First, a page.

It's great to be back!
Me and the indomitable Greg Pincus, my original carpool buddy for SCBWI events--and this year's Writer's Days social media guru. His book, The 14 Fibs of Gregory K., just got announced as a Crystal Kite Award finalist!
P.S. And don't think I've forgotten about those Summer Conference pics I said I would post, too. Those are coming. Maybe by next Summer Conference. :)
Jan. 22nd, 2014
09:56 pm - Cloak & Dagger, the movie
Damon and I rewatched Cloak & Dagger this weekend--the 80s movie starring "Elliot" from E.T.
Cloak & Dagger (1984) http://www.imdb.com/title/tt0087065/
That movie is amazing! It holds up, every ounce!! Damon guessed it wouldn't, and he was so wrong. This is the best thing I've seen in a long time.
The stakes were life and death. The tension was smart, with genuinely scary twists. This movie totally explored the limits and advantages of being a child in a grownup world with non-kid-friendly rules--which fits the story perfectly, since our kid hero's mother had died and he was being forced to cope with that. And the movie never talked down to you. It played out exactly as shocking and "real" as I remembered from when I was a kid.
We had watched a terrible movie the night before, which shall go unnamed, that explored a similar, nearly universal theme of having a child main character struggling with a parent. In that movie, as the child went through an incredible adventure, he tried to tell his parent but wasn't believed. In Cloak & Dagger, not-Elliot also tries to tell his dad what's happening, and also isn't believed. In the terrible movie, the resolution had Damon and me writhing in our seats. The father basically said, head-on, at the end, "If I ever not believe you again, kick me, won't you?" AARGH. THAT'S TOO DIRECT.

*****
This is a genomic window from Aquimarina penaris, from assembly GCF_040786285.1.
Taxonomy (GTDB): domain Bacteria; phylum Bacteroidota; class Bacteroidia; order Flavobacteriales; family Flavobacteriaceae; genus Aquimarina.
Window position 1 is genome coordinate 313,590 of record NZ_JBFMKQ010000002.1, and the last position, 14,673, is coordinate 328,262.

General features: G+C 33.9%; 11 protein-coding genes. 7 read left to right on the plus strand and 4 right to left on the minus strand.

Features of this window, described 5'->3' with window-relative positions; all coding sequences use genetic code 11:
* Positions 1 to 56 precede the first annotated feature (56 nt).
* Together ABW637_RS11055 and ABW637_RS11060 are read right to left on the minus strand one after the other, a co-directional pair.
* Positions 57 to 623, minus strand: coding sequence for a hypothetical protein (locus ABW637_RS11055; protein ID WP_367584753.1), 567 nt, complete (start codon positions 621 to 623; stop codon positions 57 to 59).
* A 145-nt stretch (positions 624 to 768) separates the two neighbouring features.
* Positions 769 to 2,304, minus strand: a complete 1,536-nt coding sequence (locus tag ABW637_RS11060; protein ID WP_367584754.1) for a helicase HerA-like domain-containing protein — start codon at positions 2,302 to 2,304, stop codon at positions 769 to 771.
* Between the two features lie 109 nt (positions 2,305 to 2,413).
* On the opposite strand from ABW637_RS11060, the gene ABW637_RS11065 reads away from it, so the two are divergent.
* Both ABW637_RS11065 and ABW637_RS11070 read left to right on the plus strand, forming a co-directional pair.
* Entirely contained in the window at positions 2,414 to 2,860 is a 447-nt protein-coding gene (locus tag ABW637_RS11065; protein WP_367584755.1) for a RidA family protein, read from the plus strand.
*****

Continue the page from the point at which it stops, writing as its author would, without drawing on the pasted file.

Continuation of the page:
But in Cloak & Dagger,
ohh, Cloak & Dagger,
the father finds out without the kid even there to say "I told you so." The father finds out with life and death consequences hanging in the balance, which are the direct result of his having not believed. It's so validating and satisfying--and he doesn't have time to dwell on the fact he was wrong; he has to do everything his power to make it right, right now.
That's what we as children want! Get to it, man! Your not believing has almost killed me!
That's almost like what happened in the terrible movie . . . except that the life-and-death climax, wherein the father also tries to save the son's life, is almost completely irrelevant to the facts the father hadn't believed. There were really two stories: the father-son story mixed up with the fantasy, and then a side story with a villain. That's why they needed a last scene to talk it out.
Cloak & Dagger makes me want to write a movie just like it. Or, not a movie. A kid's book. Addressing these age-old themes of getting validation from your parents, childhood vs. adulthood, fantasy vs. reality.
They can be done well!! I didn't know how well until I saw this.
Now I want to do it.
Aug. 1st, 2013
The annual, four-day SCBWI Summer Conference starts tomorrow! For some of us, it starts tonight—with some pre-conference karaoke (woo hoo!!). And for some, it started yesterday.
But I'm not attending this year! For the first time in over a decade. Because I'm pregnant. Due in a few days.
But, the baby isn't here yet. So now, in addition to karaoke-ing tonight, I'm hoping to stop by and say hi to many good friends, get coffee, hang out . . . The other reason I'm not officially attending the conference this year is that SCBWI discontinued my Summer Conference photography arrangement with them of several years. It's nothing personal. There have been some shifts in the main office, and the new crew is not as aware of the work I've done for them, alas. But the fact that I'm pregnant is a much more cheerful reason.
I hope to see many of you there!
I will see many good friends at karaoke tonight—woo hoo!! My husband is bringing our new video camera, hoping to capture me shaking this pregnant belly to some hip hop (which is so wrong). This will definitely be his last chance.
Unless . . . I make an appearance at the SCBWI party Saturday night . . . ?? This year's theme is "Black and White," and this body would make a perfect penguin . . .
I'm just sayin'. ;)
P.S. Time permitting, I may still post a few informal pictures from around the fringes of the conference, afterward. There look to be some promising goings-ons this year.